While Mike learned the scissor lift and continued work on the paint booth, I removed inspection plates while filling and labeling baggies for the screws. John had suggested using a dual-action sander with 220-grit sandpaper, but I didn’t want to practice on the real thing, so I found an old rudder skin and went for it. I never got comfortable with the DA sander so I went back to what I knew: using Scotch-Brite directly. I could see a lot of rubbing in my future! Was I going to have the time I needed to get this done? In one day, Mike made tremendous progress, whereas I was still poking along and figuring my process out.
With five days before John Stahr’s arrival, I was able to finish scrubbing both sides of the boot cowl back to the side panels just aft of the doors. The problem I found was that the areas around the rivets were not scuffed up at all within about an eighth of an inch all around the rivet. I spent a lot of time troubleshooting this with other scuffing ideas, one being attaching a Scotch-Brite pad to the whizzy wheel (my name for the right angle air die grinder), but that was really over-aggressive on the rivet and I knew that was wrong. Once again, I contacted John, took pictures of what I was questioning with the unscuffed areas around the rivets, but after some back and forth, he told me not to worry about the rivets. He would bring the right tool with him and get all the rivet lines.
I was stressing because we only had five days left before John was to arrive and I only had a small part of the metal scuffed. It was time for me to consider having some assistance. Paul and Louise were out of town, so I turned to another neighbor/pilot friend who had recently retired and asked for his assistance. Harold was happy to oblige. I worked on a few other items the remainder of the day like removing the N-numbers and the trim tab on the rudder, taking pictures so I have exact documentation of the height and position of the correction needed for our plane. My hands were feeling pretty beat up by the end of the day and I still had so much to do.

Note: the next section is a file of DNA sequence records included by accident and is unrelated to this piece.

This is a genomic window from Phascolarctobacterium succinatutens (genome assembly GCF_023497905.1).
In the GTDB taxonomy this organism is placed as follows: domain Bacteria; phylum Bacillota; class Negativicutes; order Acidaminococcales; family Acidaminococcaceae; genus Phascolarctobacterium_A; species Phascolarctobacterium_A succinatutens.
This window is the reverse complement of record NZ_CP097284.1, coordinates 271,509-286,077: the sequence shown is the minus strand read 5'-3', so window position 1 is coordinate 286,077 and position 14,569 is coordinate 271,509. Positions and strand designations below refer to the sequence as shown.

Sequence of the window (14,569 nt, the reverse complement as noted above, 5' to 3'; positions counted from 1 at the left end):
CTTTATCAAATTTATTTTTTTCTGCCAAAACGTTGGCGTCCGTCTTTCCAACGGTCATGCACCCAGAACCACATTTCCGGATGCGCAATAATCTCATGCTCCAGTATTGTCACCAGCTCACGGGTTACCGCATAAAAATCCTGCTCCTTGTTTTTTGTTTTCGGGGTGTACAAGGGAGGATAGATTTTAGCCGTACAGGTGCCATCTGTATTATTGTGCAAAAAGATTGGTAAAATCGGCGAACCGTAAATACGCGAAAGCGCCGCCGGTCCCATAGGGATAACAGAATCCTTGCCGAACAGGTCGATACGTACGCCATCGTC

The Home Stretch
Harold showed up and he was a scuffing animal! He had done this before, clearly, and I was so thankful that he was able to assist on our project. I took the right wing and he took the left one, both of us starting on the bottom. I explained that John was OK with not getting around the rivets perfectly and that he was bringing a tool that would take care of the rivet lines. Oh my, did that speed up the process. Mike jumped in and removed the remainder of the “moving parts” like the flaps, ailerons, elevator, trim tab and miscellaneous close-outs. By 3:00 p.m. we had the entire plane (except the rivet lines) scuffed. It ended up that I did the right wing and belly, and Harold did the left wing, tail cone and tail—at least twice as much as I was able to do!
With three days before his arrival, John reminded me that I could relax a bit on the site preparation. Northern Nevada has dust (mitigation of the dust is our goal), so you deal with it. Mike also learned that the entire paint booth did not need to be sheeted in the Visqueen in the early stages of the painting. His reassurance allowed me to focus on what still needed to be done.
I spent the day blowing out the cracks in the cement hangar floor with a high-pressure air hose and cleaning up the mess that was created from that! I got half of a 5-gallon bucket of junk out of those cracks, including dirt, gravel, sawdust and a lot of mandrels! I also spent a chunk of time scuffing the miscellaneous pieces and parts that had been removed.
Two days before John’s arrival, Mike made great progress completing the extension of the hanging ceiling of the paint booth over the tail area. I worked a bit on trying to tape around the windshield, rear windows and the skylight—and finally gave up with the idea that my tape was doing a marginal job and John would probably have a better tape in his supplies. So I stopped on the tape job idea.
The day before John’s scheduled arrival was our final cleanup day. The plane was as prepared as it was going to be, the booth was as done as it could be and airflow was as controlled as possible. It came down to looking at the space we had and how workable it would be for John at this point. Mike had a huge workbench at the front of the paint booth area. He wanted to keep it there in case John wanted to stand on it to paint the wings, but I finally insisted on moving it out because it is heavy, in the way actually and hadn’t been moved since we moved in over four years ago. Imagine the dust.
Mike did some final touch-up work on the top cowl “eyes” (the bump-out he made for the cylinders), smoothing out areas that had been fiberglassed and a few areas on the body of the plane.
At this point we were as ready as we could be for John’s arrival. The hard labor that was our responsibility was done and now was the time I had been waiting for so that we could finally move forward with seeing our paint job come alive. We had shared so many ideas through the months with John and I was anticipating how it would all come together. We were finally ready for John’s arrival!